Optimizing a Global Print Environment

By Caroline Basyn  |  Posted 2010-10-15

SUMARY: When Procter & Gamble realized the print environment supporting its approximately 135,000 global employees was both inefficient and costly, the company selected a managed print services provider to support printing at the 200 work sites of the Cincinnati-based consumer goods corporation. Caroline Basyn, director, Global Business Services, explains how P&G adopted a new printing strategy to improve efficiency, save costs, help digitize the company and support its sustainability goals.

Procter & Gamble, which touches the lives of people around the world 4 billion times a day—and prints and copies millions of documents annually—began in early 2008 to investigate the efficiency of its document and print systems. We inventoried 45,000 individual devices—including copiers, printers, scanners and fax machines—and found that, on average, each device supported only four people. In addition, each work site managed its own fleet, and P&G did not have a consistent method to purchase supplies or provide maintenance.

So we began looking for ways to optimize our document and print processes. We knew that managed print services (MPS) could simplify and digitize our global printing infrastructure by consolidating devices and by helping to control how and when documents are printed. It would also identify ways to drive costs out and deliver substantial sustainability benefits. We also wanted a print strategy that would deliver innovative ways for P&G employees to be more productive and more mobile.

In September 2008, we began working with Xerox, which helped us set goals for an MPS implementation. The goals included:

• supporting P&G’s “Give Back 500 Million Minutes” program by reducing the time employees spend on print- and output-related issues;

• implementing strategies to move paper-based processes to the digital realm for ease of movement and use, security improvement, retention and access;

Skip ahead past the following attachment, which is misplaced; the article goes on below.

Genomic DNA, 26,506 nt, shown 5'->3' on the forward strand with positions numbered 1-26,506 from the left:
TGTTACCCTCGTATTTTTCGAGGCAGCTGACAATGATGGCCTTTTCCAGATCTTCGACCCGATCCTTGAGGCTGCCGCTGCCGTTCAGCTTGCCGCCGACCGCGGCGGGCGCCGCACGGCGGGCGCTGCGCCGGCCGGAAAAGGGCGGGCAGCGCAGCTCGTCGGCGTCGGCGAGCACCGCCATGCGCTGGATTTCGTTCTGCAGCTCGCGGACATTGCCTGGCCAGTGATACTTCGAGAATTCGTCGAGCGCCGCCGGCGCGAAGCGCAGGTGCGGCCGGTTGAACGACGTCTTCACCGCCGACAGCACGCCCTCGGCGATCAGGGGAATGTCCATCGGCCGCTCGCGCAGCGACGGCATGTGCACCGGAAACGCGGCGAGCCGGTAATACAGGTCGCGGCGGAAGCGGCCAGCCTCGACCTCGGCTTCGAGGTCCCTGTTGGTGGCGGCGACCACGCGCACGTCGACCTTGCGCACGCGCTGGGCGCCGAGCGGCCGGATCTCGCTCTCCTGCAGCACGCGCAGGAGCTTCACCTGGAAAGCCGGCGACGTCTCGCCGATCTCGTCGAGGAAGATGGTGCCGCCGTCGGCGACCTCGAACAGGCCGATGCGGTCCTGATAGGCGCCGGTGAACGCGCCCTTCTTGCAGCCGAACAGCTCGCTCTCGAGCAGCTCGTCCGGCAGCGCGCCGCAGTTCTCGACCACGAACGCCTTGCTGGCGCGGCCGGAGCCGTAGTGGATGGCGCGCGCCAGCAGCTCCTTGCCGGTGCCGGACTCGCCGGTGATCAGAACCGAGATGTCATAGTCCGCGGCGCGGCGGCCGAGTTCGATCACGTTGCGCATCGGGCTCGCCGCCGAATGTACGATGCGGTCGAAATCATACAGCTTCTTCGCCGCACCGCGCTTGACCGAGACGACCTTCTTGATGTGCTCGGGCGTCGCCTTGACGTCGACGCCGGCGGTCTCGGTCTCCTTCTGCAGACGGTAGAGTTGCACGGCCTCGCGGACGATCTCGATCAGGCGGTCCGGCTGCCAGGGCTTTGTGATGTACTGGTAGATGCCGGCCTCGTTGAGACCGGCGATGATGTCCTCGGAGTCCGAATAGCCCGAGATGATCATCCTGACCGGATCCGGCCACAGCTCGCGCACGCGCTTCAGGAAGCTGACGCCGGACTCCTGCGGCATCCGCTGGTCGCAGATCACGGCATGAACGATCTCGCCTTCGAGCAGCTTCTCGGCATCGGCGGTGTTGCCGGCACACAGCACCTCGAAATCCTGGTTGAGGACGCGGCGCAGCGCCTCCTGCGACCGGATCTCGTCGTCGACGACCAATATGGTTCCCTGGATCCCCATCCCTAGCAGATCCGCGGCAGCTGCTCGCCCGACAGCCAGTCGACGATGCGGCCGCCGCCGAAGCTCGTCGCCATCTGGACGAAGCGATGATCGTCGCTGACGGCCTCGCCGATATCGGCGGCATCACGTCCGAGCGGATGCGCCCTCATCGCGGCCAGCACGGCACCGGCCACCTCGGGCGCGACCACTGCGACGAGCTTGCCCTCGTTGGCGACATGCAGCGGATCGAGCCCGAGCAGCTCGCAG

• reducing operational costs by an estimated 20 to 25 percent; and

• cutting print-related power usage by 30 percent and paper consumption by 20 to 30 percent annually.

The MPS approach will soon manage the entire fleet as if it were one printer. Xerox manages documents across our entire global print infrastructure: from the office to the print center to the virtual workplace. This gives us a comprehensive view and control over companywide print spend and other important metrics such as sustainability and productivity statistics.

We consolidated our printer fleet from the original 45,000 to fewer than 10,000, with an average of 15 employees using each device instead of only four. The smaller fleet reduces our maintenance and energy costs, yet with the recommended workflow and process improvements, we’re not sacrificing productivity.

In fact, the new strategy helps our employees be more time-efficient because they spend less time on print-related activities. The process changes free up hundreds of minutes of employee time annually—time that can be spent focusing on the business rather than dealing with documents.

We’re boosting productivity with support for home, virtual and mobile printing. We’re taking the hassle out of working from home or on the road. Virtual workers receive the same support system as those who work in the office. Off-site devices are monitored, and technical assistance is available via phone, e-mail or the Web. Xerox’s Mobile Print solution, the first result of the Xerox and P&G Innovation Council, allows employees to print directly from their smartphones.

Engaging Employees